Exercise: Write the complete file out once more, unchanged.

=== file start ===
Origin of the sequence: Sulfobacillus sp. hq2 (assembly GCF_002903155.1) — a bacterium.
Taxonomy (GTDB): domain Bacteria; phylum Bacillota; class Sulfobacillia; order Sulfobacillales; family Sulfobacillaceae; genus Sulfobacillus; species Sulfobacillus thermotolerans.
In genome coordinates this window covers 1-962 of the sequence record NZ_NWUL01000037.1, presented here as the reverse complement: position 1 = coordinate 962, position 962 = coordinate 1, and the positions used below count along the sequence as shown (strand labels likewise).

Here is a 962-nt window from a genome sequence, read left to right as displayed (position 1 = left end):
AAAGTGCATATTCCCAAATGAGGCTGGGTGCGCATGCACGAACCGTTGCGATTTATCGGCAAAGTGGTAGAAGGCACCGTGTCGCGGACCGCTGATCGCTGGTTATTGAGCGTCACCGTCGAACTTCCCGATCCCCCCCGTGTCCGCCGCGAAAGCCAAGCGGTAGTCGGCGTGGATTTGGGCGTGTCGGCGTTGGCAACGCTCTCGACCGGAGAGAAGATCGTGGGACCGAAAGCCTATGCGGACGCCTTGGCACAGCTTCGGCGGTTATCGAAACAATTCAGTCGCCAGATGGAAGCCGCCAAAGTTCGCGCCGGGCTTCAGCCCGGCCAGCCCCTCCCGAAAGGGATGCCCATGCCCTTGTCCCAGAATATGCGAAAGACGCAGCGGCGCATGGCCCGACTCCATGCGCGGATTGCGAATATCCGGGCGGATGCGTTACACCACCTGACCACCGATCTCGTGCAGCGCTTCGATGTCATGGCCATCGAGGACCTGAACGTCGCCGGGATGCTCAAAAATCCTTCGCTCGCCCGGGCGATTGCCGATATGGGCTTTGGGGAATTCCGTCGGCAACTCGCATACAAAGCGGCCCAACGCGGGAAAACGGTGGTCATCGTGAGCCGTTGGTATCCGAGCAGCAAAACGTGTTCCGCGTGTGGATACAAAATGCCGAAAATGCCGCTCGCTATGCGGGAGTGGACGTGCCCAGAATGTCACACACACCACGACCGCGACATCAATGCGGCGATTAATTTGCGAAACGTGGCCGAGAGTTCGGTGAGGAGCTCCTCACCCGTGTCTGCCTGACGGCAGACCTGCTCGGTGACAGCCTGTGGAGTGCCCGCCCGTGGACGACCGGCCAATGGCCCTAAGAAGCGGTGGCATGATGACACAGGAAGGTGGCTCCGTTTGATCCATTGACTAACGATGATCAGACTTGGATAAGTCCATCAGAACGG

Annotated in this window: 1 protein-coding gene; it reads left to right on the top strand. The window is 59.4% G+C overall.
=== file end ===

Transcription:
Origin of the sequence: Sulfobacillus sp. hq2 (assembly GCF_002903155.1) — a bacterium.
Taxonomy (GTDB): domain Bacteria; phylum Bacillota; class Sulfobacillia; order Sulfobacillales; family Sulfobacillaceae; genus Sulfobacillus; species Sulfobacillus thermotolerans.
In genome coordinates this window covers 1-962 of the sequence record NZ_NWUL01000037.1, presented here as the reverse complement: position 1 = coordinate 962, position 962 = coordinate 1, and the positions used below count along the sequence as shown (strand labels likewise).

Here is a 962-nt window from a genome sequence, read left to right as displayed (position 1 = left end):
AAAGTGCATATTCCCAAATGAGGCTGGGTGCGCATGCACGAACCGTTGCGATTTATCGGCAAAGTGGTAGAAGGCACCGTGTCGCGGACCGCTGATCGCTGGTTATTGAGCGTCACCGTCGAACTTCCCGATCCCCCCCGTGTCCGCCGCGAAAGCCAAGCGGTAGTCGGCGTGGATTTGGGCGTGTCGGCGTTGGCAACGCTCTCGACCGGAGAGAAGATCGTGGGACCGAAAGCCTATGCGGACGCCTTGGCACAGCTTCGGCGGTTATCGAAACAATTCAGTCGCCAGATGGAAGCCGCCAAAGTTCGCGCCGGGCTTCAGCCCGGCCAGCCCCTCCCGAAAGGGATGCCCATGCCCTTGTCCCAGAATATGCGAAAGACGCAGCGGCGCATGGCCCGACTCCATGCGCGGATTGCGAATATCCGGGCGGATGCGTTACACCACCTGACCACCGATCTCGTGCAGCGCTTCGATGTCATGGCCATCGAGGACCTGAACGTCGCCGGGATGCTCAAAAATCCTTCGCTCGCCCGGGCGATTGCCGATATGGGCTTTGGGGAATTCCGTCGGCAACTCGCATACAAAGCGGCCCAACGCGGGAAAACGGTGGTCATCGTGAGCCGTTGGTATCCGAGCAGCAAAACGTGTTCCGCGTGTGGATACAAAATGCCGAAAATGCCGCTCGCTATGCGGGAGTGGACGTGCCCAGAATGTCACACACACCACGACCGCGACATCAATGCGGCGATTAATTTGCGAAACGTGGCCGAGAGTTCGGTGAGGAGCTCCTCACCCGTGTCTGCCTGACGGCAGACCTGCTCGGTGACAGCCTGTGGAGTGCCCGCCCGTGGACGACCGGCCAATGGCCCTAAGAAGCGGTGGCATGATGACACAGGAAGGTGGCTCCGTTTGATCCATTGACTAACGATGATCAGACTTGGATAAGTCCATCAGAACGG

Annotated in this window: 1 protein-coding gene; it reads left to right on the top strand. The window is 59.4% G+C overall.